Right away, you can easily see some of the advantages to this method of brainstorming. First, no one will be talking during the session. With silence in the room, each individual will be free to focus on the task at hand without being distracted by conversation. Also, there will be no difference in terms of input between loud team members and those who are more reserved. Everyone will have an equal opportunity to share their ideas without having to compete for attention.
As another benefit to this method, the brainstorming session can gain momentum as it goes thanks to the ideas that will be shared one round at a time. Since some of those ideas may have never come to light in a traditional brainstorming session, round-robin brainstorming has the potential to greatly outperform a standard brainstorming meeting.
With a growing list of other people’s ideas to reference the session moves on, team members may be inspired to conceive of larger and more creative ideas.
If you are looking for drawbacks to this method, the lack of anonymity may be one glaring weakness. Some team members may hold back on their true ideas because they know that people will be able to assign each idea to a specific person. Even if you don’t list a name on the top of each piece of paper, it only takes some basic reasoning skills to figure out which participant authored which ideas.
Of course, in some settings, the lack of anonymity will be a good thing. If you want to know who developed which ideas, round-robin brainstorming is a great way to go. However, if you would like to keep the process anonymous to make sure that everyone is free to offer up their most creative and innovative thoughts, you will want to opt for another creativity tool.
One of the great challenges that you face when running a meeting is making sure that everyone in the meeting has an equal opportunity to be heard. This can be especially difficult during a creativity meeting, when some of the more vocal members of your team might want to make sure they get credit for a given idea. To step around some of those potentially damaging issues, consider using round-robin brainstorming to facilitate a productive and efficient brainstorming session. You won’t want to turn to this model in all cases, but nearly every organization can make use of it from time to time. Thanks to its democratic design and efficient operation, round-robin brainstorming sessions tend to become one of the preferred ways for employees to air their ideas. It only take a bit of practice before everyone in the company becomes very comfortable with this technique. Good luck!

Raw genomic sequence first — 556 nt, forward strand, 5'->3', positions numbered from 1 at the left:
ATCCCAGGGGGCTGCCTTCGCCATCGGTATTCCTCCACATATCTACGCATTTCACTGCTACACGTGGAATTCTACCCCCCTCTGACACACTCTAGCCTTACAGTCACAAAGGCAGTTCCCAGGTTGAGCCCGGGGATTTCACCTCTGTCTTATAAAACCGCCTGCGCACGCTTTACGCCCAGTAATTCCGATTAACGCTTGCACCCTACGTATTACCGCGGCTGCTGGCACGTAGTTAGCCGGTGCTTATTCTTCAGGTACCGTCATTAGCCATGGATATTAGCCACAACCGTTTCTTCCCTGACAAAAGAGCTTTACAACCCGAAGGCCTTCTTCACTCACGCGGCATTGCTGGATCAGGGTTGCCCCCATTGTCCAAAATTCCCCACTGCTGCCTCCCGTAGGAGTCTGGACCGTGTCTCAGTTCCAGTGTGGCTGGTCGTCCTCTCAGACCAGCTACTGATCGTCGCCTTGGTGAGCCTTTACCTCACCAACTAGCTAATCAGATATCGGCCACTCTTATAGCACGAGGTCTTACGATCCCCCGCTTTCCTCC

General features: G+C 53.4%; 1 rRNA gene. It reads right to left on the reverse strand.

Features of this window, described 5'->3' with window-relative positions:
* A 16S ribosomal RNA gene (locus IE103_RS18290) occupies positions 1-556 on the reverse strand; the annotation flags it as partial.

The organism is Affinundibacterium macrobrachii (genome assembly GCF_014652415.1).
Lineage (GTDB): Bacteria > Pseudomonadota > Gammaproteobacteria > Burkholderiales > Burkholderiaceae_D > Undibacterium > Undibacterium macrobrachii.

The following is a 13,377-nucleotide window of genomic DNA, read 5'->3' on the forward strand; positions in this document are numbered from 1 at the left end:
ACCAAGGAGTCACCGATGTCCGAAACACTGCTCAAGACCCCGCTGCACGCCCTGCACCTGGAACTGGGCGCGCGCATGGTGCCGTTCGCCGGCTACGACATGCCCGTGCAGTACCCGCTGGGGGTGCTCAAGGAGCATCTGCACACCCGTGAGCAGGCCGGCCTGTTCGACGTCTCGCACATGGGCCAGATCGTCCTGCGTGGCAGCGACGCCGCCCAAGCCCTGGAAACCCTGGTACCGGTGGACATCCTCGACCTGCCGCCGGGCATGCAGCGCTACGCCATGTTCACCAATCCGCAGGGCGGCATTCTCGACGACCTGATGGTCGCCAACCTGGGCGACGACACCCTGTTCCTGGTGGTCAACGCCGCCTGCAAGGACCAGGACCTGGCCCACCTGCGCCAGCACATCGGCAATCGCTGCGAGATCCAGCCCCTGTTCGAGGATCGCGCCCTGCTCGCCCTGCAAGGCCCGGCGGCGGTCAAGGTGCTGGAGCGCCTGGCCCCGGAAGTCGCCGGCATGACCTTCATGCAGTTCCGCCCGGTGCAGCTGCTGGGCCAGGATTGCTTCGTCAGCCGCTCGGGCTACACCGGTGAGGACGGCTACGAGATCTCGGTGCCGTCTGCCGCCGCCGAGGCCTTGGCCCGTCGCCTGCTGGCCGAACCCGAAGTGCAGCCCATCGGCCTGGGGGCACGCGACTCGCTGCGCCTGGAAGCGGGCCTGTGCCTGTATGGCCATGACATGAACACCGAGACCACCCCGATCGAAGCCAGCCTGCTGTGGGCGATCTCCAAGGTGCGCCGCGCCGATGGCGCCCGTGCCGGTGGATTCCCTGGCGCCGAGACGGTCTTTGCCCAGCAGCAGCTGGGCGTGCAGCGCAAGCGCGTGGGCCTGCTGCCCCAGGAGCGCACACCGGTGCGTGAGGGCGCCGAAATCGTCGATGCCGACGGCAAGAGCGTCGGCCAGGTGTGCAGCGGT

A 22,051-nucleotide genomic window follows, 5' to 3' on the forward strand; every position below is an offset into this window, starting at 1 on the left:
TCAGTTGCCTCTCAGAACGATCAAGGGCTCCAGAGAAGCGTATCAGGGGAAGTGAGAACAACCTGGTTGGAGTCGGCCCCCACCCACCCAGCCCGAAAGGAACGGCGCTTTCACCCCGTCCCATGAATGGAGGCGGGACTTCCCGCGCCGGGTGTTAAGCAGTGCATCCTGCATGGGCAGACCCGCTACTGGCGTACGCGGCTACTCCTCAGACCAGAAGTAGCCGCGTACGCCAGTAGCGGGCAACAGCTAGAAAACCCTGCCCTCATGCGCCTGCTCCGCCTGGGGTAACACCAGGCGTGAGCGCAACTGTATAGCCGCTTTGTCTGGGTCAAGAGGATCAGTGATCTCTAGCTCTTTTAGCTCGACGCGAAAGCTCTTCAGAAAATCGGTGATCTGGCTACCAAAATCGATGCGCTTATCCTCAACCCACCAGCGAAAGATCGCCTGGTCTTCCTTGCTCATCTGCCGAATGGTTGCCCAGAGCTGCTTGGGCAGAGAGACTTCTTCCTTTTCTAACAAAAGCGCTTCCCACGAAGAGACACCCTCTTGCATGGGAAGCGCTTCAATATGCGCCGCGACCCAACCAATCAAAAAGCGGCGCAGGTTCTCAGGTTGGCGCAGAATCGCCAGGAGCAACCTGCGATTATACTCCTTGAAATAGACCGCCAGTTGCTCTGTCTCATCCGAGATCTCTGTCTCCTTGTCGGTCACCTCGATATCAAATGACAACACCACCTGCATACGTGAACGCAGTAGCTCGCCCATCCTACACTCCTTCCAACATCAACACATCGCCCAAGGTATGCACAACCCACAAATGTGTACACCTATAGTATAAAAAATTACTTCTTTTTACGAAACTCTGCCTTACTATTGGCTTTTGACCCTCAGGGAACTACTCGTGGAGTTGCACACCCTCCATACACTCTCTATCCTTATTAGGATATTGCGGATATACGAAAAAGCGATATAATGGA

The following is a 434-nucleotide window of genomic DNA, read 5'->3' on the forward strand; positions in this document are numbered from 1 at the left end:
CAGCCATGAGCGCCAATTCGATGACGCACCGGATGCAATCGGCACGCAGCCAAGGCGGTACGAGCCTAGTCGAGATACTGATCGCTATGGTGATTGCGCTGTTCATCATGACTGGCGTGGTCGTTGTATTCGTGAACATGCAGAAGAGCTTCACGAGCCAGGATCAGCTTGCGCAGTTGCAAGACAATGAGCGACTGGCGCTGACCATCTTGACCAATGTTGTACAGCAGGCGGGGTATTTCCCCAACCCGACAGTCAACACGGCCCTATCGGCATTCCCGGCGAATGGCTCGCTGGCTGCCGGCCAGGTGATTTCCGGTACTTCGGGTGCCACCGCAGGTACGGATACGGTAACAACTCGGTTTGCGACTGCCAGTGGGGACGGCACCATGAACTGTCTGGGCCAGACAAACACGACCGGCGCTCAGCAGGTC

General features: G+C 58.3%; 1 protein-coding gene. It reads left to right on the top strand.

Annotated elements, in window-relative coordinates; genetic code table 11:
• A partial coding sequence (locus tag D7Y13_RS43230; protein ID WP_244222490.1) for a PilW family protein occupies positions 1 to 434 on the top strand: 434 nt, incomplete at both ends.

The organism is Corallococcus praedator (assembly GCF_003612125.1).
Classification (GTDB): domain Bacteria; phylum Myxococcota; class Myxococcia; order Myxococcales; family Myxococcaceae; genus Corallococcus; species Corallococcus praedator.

- There are some downsides to brainstorming in a group setting, specifically when it comes to the issue of one or two people dominating the conversation.
- Round-robin brainstorming can help address this by making sure that everyone gets a voice.
- The technique involves each participant writing down their ideas on a piece of paper which is then passed on to another participant after a predetermined time.
- This carries on for a predetermined number of rounds with each participant adding their own ideas which may or may not be based on what has already been written.
- If anonymity is important then it is possible to use a software tool.
- With a growing list of other people’s ideas to reference the session moves on, round-robin brainstorming has the potential to greatly outperform a standard brainstorming meeting.